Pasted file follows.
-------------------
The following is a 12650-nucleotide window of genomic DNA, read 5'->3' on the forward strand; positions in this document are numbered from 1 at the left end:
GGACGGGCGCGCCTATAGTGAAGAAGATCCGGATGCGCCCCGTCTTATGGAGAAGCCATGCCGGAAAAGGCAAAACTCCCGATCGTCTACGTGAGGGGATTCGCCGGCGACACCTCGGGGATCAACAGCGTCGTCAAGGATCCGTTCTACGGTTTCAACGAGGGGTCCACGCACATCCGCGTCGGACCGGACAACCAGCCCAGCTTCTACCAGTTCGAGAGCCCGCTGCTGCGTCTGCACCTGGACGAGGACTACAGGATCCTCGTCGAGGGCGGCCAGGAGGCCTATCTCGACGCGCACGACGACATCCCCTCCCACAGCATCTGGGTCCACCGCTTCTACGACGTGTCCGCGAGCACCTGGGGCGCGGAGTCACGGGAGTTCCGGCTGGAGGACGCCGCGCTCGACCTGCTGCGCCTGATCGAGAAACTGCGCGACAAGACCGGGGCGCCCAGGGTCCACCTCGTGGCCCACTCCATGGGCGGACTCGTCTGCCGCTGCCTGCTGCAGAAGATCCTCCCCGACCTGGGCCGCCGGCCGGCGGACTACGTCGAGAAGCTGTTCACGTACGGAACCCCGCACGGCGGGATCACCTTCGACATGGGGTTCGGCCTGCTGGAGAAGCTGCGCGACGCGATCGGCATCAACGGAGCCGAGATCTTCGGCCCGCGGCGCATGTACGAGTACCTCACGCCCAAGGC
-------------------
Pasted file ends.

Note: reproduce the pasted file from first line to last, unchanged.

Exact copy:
The following is a 12650-nucleotide window of genomic DNA, read 5'->3' on the forward strand; positions in this document are numbered from 1 at the left end:
GGACGGGCGCGCCTATAGTGAAGAAGATCCGGATGCGCCCCGTCTTATGGAGAAGCCATGCCGGAAAAGGCAAAACTCCCGATCGTCTACGTGAGGGGATTCGCCGGCGACACCTCGGGGATCAACAGCGTCGTCAAGGATCCGTTCTACGGTTTCAACGAGGGGTCCACGCACATCCGCGTCGGACCGGACAACCAGCCCAGCTTCTACCAGTTCGAGAGCCCGCTGCTGCGTCTGCACCTGGACGAGGACTACAGGATCCTCGTCGAGGGCGGCCAGGAGGCCTATCTCGACGCGCACGACGACATCCCCTCCCACAGCATCTGGGTCCACCGCTTCTACGACGTGTCCGCGAGCACCTGGGGCGCGGAGTCACGGGAGTTCCGGCTGGAGGACGCCGCGCTCGACCTGCTGCGCCTGATCGAGAAACTGCGCGACAAGACCGGGGCGCCCAGGGTCCACCTCGTGGCCCACTCCATGGGCGGACTCGTCTGCCGCTGCCTGCTGCAGAAGATCCTCCCCGACCTGGGCCGCCGGCCGGCGGACTACGTCGAGAAGCTGTTCACGTACGGAACCCCGCACGGCGGGATCACCTTCGACATGGGGTTCGGCCTGCTGGAGAAGCTGCGCGACGCGATCGGCATCAACGGAGCCGAGATCTTCGGCCCGCGGCGCATGTACGAGTACCTCACGCCCAAGGC